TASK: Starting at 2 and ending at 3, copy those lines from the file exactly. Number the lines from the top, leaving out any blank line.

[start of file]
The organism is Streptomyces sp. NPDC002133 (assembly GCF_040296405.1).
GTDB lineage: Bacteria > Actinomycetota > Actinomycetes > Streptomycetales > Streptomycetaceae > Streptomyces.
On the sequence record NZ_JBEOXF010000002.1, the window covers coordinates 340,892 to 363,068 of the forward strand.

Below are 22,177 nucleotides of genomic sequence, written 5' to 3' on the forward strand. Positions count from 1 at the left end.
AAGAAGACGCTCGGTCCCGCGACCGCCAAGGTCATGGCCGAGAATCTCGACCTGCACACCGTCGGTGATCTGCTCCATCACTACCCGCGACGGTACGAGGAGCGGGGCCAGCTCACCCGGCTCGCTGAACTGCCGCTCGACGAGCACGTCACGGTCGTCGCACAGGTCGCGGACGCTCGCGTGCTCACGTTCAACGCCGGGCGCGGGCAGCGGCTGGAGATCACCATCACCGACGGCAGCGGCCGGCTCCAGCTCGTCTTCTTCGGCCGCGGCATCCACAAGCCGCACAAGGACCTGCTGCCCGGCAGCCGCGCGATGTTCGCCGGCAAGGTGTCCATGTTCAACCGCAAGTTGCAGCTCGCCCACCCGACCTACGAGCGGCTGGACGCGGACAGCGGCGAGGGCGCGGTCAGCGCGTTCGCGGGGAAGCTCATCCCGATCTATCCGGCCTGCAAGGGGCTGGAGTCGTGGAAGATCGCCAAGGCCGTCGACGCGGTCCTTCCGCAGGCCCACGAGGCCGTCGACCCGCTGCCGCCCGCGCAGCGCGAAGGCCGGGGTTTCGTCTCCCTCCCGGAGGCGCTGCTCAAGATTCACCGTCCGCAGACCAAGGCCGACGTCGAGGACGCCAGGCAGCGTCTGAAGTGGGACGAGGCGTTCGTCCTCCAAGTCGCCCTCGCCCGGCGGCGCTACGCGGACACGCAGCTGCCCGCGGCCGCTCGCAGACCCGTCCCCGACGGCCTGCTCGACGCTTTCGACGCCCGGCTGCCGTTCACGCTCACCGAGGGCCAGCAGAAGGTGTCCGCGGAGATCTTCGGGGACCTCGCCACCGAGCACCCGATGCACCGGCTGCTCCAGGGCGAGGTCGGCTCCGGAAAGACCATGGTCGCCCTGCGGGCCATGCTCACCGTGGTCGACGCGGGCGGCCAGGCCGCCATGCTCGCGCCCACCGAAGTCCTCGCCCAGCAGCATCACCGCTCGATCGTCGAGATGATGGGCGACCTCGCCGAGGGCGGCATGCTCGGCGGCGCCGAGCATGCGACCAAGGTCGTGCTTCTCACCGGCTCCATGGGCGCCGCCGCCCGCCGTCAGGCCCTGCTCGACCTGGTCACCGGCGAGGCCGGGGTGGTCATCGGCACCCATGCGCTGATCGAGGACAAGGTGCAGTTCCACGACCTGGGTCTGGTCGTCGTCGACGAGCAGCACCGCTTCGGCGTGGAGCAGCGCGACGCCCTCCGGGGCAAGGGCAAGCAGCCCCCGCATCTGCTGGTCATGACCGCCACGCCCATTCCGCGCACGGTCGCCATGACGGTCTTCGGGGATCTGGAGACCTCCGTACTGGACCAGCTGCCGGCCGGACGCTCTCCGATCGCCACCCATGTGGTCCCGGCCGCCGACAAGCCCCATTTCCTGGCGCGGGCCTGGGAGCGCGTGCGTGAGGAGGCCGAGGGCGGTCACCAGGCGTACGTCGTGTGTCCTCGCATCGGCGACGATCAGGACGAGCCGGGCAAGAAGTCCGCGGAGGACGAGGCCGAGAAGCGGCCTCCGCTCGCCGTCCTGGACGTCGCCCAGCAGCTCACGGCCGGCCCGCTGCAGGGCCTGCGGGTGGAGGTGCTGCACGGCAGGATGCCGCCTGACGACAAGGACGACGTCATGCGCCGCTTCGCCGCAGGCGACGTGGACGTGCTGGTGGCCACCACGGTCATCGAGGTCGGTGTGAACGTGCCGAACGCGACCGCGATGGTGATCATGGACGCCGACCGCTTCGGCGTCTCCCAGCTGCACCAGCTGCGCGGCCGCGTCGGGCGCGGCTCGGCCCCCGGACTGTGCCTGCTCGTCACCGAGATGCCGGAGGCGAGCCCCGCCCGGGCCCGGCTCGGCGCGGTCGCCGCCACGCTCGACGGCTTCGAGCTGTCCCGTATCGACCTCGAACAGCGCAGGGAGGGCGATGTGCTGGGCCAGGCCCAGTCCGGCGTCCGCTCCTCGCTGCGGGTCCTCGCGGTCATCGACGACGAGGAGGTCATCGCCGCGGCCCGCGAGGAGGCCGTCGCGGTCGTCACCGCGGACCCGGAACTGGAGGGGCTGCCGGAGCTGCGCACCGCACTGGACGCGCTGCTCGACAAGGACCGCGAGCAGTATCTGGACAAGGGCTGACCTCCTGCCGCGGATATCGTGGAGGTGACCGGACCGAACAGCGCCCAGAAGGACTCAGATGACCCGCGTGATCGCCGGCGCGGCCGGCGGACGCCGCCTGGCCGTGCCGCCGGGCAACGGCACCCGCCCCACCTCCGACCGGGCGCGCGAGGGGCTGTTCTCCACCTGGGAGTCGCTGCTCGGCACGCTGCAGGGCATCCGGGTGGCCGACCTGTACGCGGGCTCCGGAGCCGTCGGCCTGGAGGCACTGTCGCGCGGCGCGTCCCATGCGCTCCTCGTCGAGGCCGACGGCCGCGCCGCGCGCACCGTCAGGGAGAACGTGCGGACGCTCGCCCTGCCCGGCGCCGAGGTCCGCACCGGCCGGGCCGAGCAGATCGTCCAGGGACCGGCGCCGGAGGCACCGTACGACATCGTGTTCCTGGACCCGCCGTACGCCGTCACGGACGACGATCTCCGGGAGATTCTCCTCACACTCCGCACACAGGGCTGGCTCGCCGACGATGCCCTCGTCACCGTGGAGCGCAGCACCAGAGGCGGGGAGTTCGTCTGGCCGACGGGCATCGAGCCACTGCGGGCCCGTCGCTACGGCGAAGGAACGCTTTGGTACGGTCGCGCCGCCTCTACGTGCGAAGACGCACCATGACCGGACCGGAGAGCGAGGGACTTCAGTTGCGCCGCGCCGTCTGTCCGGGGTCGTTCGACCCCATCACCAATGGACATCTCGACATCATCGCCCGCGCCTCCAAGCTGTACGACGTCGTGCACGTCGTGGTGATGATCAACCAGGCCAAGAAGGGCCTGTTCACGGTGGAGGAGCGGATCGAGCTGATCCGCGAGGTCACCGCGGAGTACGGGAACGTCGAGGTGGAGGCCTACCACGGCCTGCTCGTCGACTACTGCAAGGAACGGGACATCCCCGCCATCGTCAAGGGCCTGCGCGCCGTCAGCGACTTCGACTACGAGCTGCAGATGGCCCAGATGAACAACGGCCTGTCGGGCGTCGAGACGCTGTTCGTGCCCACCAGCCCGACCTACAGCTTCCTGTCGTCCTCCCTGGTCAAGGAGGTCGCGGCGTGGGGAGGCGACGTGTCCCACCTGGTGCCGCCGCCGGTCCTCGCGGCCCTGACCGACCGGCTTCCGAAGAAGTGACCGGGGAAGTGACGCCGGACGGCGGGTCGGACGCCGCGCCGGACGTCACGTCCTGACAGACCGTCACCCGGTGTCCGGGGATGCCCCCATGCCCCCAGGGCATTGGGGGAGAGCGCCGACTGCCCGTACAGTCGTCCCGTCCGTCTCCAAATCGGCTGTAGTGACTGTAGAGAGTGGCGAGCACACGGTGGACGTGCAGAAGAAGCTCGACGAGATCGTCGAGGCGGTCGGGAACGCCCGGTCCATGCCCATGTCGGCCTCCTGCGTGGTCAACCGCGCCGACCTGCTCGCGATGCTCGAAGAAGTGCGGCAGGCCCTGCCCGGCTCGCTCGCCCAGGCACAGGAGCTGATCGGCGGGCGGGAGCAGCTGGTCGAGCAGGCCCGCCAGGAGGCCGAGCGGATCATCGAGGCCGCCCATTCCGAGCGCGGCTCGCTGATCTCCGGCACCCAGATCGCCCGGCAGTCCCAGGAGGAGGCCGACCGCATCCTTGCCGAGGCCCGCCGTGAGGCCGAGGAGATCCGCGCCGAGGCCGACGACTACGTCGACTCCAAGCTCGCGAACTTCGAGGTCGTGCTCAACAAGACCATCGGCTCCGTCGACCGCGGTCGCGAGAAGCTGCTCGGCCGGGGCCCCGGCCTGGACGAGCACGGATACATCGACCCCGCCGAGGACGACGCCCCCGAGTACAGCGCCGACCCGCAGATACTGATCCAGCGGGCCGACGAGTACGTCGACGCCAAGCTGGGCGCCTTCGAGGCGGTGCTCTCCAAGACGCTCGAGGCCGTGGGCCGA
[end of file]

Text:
GTDB lineage: Bacteria > Actinomycetota > Actinomycetes > Streptomycetales > Streptomycetaceae > Streptomyces.
On the sequence record NZ_JBEOXF010000002.1, the window covers coordinates 340,892 to 363,068 of the forward strand.